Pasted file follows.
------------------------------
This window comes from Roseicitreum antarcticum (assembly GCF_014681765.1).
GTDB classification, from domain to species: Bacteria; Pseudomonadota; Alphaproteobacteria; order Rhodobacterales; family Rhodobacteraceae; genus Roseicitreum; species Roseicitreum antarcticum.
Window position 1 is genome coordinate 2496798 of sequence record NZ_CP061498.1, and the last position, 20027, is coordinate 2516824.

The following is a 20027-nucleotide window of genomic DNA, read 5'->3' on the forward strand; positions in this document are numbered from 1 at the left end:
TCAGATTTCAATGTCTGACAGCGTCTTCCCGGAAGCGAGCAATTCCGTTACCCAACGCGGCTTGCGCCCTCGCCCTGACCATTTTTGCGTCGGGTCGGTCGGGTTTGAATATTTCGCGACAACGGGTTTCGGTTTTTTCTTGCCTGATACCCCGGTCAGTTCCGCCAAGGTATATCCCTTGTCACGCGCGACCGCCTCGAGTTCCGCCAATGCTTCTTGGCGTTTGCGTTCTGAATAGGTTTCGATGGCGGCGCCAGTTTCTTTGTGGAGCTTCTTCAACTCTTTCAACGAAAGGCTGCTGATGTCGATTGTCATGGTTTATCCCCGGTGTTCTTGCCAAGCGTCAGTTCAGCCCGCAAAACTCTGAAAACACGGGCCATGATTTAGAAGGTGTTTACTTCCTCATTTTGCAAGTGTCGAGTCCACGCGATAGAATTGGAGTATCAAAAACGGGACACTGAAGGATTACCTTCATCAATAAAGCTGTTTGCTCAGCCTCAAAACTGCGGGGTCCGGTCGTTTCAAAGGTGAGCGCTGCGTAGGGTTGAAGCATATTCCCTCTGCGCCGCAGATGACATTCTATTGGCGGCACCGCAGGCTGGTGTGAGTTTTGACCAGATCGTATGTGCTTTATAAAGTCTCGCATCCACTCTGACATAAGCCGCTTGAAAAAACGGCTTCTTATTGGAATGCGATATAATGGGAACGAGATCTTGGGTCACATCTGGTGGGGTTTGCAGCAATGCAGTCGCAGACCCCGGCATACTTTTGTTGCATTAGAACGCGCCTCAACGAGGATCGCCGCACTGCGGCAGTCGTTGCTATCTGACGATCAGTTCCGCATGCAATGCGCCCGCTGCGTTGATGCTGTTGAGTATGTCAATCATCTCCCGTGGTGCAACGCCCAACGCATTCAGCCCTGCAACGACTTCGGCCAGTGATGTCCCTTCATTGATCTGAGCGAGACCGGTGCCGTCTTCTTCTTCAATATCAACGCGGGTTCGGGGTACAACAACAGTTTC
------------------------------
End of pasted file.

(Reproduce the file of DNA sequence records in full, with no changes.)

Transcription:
This window comes from Roseicitreum antarcticum (assembly GCF_014681765.1).
GTDB classification, from domain to species: Bacteria; Pseudomonadota; Alphaproteobacteria; order Rhodobacterales; family Rhodobacteraceae; genus Roseicitreum; species Roseicitreum antarcticum.
Window position 1 is genome coordinate 2496798 of sequence record NZ_CP061498.1, and the last position, 20027, is coordinate 2516824.

The following is a 20027-nucleotide window of genomic DNA, read 5'->3' on the forward strand; positions in this document are numbered from 1 at the left end:
TCAGATTTCAATGTCTGACAGCGTCTTCCCGGAAGCGAGCAATTCCGTTACCCAACGCGGCTTGCGCCCTCGCCCTGACCATTTTTGCGTCGGGTCGGTCGGGTTTGAATATTTCGCGACAACGGGTTTCGGTTTTTTCTTGCCTGATACCCCGGTCAGTTCCGCCAAGGTATATCCCTTGTCACGCGCGACCGCCTCGAGTTCCGCCAATGCTTCTTGGCGTTTGCGTTCTGAATAGGTTTCGATGGCGGCGCCAGTTTCTTTGTGGAGCTTCTTCAACTCTTTCAACGAAAGGCTGCTGATGTCGATTGTCATGGTTTATCCCCGGTGTTCTTGCCAAGCGTCAGTTCAGCCCGCAAAACTCTGAAAACACGGGCCATGATTTAGAAGGTGTTTACTTCCTCATTTTGCAAGTGTCGAGTCCACGCGATAGAATTGGAGTATCAAAAACGGGACACTGAAGGATTACCTTCATCAATAAAGCTGTTTGCTCAGCCTCAAAACTGCGGGGTCCGGTCGTTTCAAAGGTGAGCGCTGCGTAGGGTTGAAGCATATTCCCTCTGCGCCGCAGATGACATTCTATTGGCGGCACCGCAGGCTGGTGTGAGTTTTGACCAGATCGTATGTGCTTTATAAAGTCTCGCATCCACTCTGACATAAGCCGCTTGAAAAAACGGCTTCTTATTGGAATGCGATATAATGGGAACGAGATCTTGGGTCACATCTGGTGGGGTTTGCAGCAATGCAGTCGCAGACCCCGGCATACTTTTGTTGCATTAGAACGCGCCTCAACGAGGATCGCCGCACTGCGGCAGTCGTTGCTATCTGACGATCAGTTCCGCATGCAATGCGCCCGCTGCGTTGATGCTGTTGAGTATGTCAATCATCTCCCGTGGTGCAACGCCCAACGCATTCAGCCCTGCAACGACTTCGGCCAGTGATGTCCCTTCATTGATCTGAGCGAGACCGGTGCCGTCTTCTTCTTCAATATCAACGCGGGTTCGGGGTACAACAACAGTTTC